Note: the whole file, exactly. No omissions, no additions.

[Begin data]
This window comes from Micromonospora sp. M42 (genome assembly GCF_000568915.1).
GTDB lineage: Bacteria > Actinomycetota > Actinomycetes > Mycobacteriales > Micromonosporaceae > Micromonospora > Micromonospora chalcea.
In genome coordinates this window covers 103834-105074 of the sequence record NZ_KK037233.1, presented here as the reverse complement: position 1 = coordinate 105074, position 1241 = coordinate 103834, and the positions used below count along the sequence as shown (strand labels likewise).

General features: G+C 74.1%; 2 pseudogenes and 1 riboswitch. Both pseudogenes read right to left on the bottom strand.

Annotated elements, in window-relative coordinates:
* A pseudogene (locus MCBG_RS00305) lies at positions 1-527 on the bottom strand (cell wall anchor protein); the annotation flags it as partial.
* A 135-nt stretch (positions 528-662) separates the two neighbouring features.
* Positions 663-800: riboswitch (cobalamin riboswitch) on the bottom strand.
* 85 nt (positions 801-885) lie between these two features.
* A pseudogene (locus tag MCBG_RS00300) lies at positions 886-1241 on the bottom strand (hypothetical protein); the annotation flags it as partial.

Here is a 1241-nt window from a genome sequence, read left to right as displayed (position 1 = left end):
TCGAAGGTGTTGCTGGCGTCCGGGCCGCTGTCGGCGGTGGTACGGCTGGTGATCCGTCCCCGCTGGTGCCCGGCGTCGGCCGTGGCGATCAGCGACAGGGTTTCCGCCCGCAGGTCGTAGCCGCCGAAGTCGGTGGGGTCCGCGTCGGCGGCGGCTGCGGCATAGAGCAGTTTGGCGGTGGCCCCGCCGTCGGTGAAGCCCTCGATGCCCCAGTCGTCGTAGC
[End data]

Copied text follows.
This window comes from Micromonospora sp. M42 (genome assembly GCF_000568915.1).
GTDB lineage: Bacteria > Actinomycetota > Actinomycetes > Mycobacteriales > Micromonosporaceae > Micromonospora > Micromonospora chalcea.
In genome coordinates this window covers 103834-105074 of the sequence record NZ_KK037233.1, presented here as the reverse complement: position 1 = coordinate 105074, position 1241 = coordinate 103834, and the positions used below count along the sequence as shown (strand labels likewise).

General features: G+C 74.1%; 2 pseudogenes and 1 riboswitch. Both pseudogenes read right to left on the bottom strand.

Annotated elements, in window-relative coordinates:
* A pseudogene (locus MCBG_RS00305) lies at positions 1-527 on the bottom strand (cell wall anchor protein); the annotation flags it as partial.
* A 135-nt stretch (positions 528-662) separates the two neighbouring features.
* Positions 663-800: riboswitch (cobalamin riboswitch) on the bottom strand.
* 85 nt (positions 801-885) lie between these two features.
* A pseudogene (locus tag MCBG_RS00300) lies at positions 886-1241 on the bottom strand (hypothetical protein); the annotation flags it as partial.

Here is a 1241-nt window from a genome sequence, read left to right as displayed (position 1 = left end):
TCGAAGGTGTTGCTGGCGTCCGGGCCGCTGTCGGCGGTGGTACGGCTGGTGATCCGTCCCCGCTGGTGCCCGGCGTCGGCCGTGGCGATCAGCGACAGGGTTTCCGCCCGCAGGTCGTAGCCGCCGAAGTCGGTGGGGTCCGCGTCGGCGGCGGCTGCGGCATAGAGCAGTTTGGCGGTGGCCCCGCCGTCGGTGAAGCCCTCGATGCCCCAGTCGTCGTAGC